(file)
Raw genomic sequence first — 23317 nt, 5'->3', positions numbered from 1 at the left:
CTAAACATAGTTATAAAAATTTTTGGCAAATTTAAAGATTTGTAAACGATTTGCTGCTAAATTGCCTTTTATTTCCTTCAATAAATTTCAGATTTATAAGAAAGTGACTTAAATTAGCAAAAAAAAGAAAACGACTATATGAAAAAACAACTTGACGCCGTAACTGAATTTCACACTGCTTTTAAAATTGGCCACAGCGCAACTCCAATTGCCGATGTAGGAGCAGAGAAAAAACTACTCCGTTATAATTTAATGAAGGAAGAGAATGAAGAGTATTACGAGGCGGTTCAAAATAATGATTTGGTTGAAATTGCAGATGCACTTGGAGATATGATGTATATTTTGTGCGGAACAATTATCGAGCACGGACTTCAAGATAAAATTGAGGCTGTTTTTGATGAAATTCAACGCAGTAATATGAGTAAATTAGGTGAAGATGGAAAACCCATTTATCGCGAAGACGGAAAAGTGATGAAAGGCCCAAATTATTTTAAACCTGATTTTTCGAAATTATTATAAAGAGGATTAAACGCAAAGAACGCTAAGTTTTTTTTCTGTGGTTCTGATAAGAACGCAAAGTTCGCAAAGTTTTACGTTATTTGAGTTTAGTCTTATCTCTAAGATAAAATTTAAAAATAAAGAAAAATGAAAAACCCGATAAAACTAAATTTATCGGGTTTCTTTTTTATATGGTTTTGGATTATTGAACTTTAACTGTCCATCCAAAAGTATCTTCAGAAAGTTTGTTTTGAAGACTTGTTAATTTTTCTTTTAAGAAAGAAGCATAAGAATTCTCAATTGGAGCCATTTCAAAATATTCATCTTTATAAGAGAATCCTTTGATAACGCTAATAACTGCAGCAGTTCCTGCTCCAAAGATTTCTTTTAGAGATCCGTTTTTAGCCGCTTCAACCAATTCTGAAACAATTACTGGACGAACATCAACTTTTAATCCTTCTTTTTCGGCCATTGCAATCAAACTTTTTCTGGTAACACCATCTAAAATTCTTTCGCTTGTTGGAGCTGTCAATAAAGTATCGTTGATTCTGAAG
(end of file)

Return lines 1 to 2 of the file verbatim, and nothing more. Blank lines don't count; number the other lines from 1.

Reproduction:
Raw genomic sequence first — 23317 nt, 5'->3', positions numbered from 1 at the left:
CTAAACATAGTTATAAAAATTTTTGGCAAATTTAAAGATTTGTAAACGATTTGCTGCTAAATTGCCTTTTATTTCCTTCAATAAATTTCAGATTTATAAGAAAGTGACTTAAATTAGCAAAAAAAAGAAAACGACTATATGAAAAAACAACTTGACGCCGTAACTGAATTTCACACTGCTTTTAAAATTGGCCACAGCGCAACTCCAATTGCCGATGTAGGAGCAGAGAAAAAACTACTCCGTTATAATTTAATGAAGGAAGAGAATGAAGAGTATTACGAGGCGGTTCAAAATAATGATTTGGTTGAAATTGCAGATGCACTTGGAGATATGATGTATATTTTGTGCGGAACAATTATCGAGCACGGACTTCAAGATAAAATTGAGGCTGTTTTTGATGAAATTCAACGCAGTAATATGAGTAAATTAGGTGAAGATGGAAAACCCATTTATCGCGAAGACGGAAAAGTGATGAAAGGCCCAAATTATTTTAAACCTGATTTTTCGAAATTATTATAAAGAGGATTAAACGCAAAGAACGCTAAGTTTTTTTTCTGTGGTTCTGATAAGAACGCAAAGTTCGCAAAGTTTTACGTTATTTGAGTTTAGTCTTATCTCTAAGATAAAATTTAAAAATAAAGAAAAATGAAAAACCCGATAAAACTAAATTTATCGGGTTTCTTTTTTATATGGTTTTGGATTATTGAACTTTAACTGTCCATCCAAAAGTATCTTCAGAAAGTTTGTTTTGAAGACTTGTTAATTTTTCTTTTAAGAAAGAAGCATAAGAATTCTCAATTGGAGCCATTTCAAAATATTCATCTTTATAAGAGAATCCTTTGATAACGCTAATAACTGCAGCAGTTCCTGCTCCAAAGATTTCTTTTAGAGATCCGTTTTTAGCCGCTTCAACCAATTCTGAAACAATTACTGGACGAACATCAACTTTTAATCCTTCTTTTTCGGCCATTGCAATCAAACTTTTTCTGGTAACACCATCTAAAATTCTTTCGCTTGTTGGAGCTGTCAATAAAGTATCGTTGATTCTGAAG